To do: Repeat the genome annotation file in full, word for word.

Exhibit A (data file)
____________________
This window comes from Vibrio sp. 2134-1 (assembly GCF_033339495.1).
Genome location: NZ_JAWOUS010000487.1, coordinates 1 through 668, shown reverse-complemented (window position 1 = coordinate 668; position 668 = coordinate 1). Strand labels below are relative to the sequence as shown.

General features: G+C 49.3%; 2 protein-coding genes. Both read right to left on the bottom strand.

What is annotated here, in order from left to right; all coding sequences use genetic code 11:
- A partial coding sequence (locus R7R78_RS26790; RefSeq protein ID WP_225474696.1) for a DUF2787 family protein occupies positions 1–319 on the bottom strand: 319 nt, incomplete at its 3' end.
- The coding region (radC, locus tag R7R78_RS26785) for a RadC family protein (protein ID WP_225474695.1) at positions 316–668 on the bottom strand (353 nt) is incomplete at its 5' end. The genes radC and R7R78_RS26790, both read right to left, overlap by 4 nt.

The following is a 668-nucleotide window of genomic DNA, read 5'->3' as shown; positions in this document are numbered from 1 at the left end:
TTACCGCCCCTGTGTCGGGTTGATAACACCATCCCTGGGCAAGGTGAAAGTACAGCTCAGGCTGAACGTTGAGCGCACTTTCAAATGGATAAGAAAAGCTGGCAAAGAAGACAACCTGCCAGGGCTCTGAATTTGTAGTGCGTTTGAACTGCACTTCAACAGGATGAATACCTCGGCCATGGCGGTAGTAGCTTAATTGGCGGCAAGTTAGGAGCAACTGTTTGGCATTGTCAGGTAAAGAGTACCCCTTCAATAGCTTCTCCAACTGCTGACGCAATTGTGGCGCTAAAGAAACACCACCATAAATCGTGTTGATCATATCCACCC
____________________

This window comes from Vibrio sp. 2134-1 (assembly GCF_033339495.1).
Genome location: NZ_JAWOUS010000487.1, coordinates 1 through 668, shown reverse-complemented (window position 1 = coordinate 668; position 668 = coordinate 1). Strand labels below are relative to the sequence as shown.

General features: G+C 49.3%; 2 protein-coding genes. Both read right to left on the bottom strand.

What is annotated here, in order from left to right; all coding sequences use genetic code 11:
- A partial coding sequence (locus R7R78_RS26790; RefSeq protein ID WP_225474696.1) for a DUF2787 family protein occupies positions 1–319 on the bottom strand: 319 nt, incomplete at its 3' end.
- The coding region (radC, locus tag R7R78_RS26785) for a RadC family protein (protein ID WP_225474695.1) at positions 316–668 on the bottom strand (353 nt) is incomplete at its 5' end. The genes radC and R7R78_RS26790, both read right to left, overlap by 4 nt.

The following is a 668-nucleotide window of genomic DNA, read 5'->3' as shown; positions in this document are numbered from 1 at the left end:
TTACCGCCCCTGTGTCGGGTTGATAACACCATCCCTGGGCAAGGTGAAAGTACAGCTCAGGCTGAACGTTGAGCGCACTTTCAAATGGATAAGAAAAGCTGGCAAAGAAGACAACCTGCCAGGGCTCTGAATTTGTAGTGCGTTTGAACTGCACTTCAACAGGATGAATACCTCGGCCATGGCGGTAGTAGCTTAATTGGCGGCAAGTTAGGAGCAACTGTTTGGCATTGTCAGGTAAAGAGTACCCCTTCAATAGCTTCTCCAACTGCTGACGCAATTGTGGCGCTAAAGAAACACCACCATAAATCGTGTTGATCATATCCACCC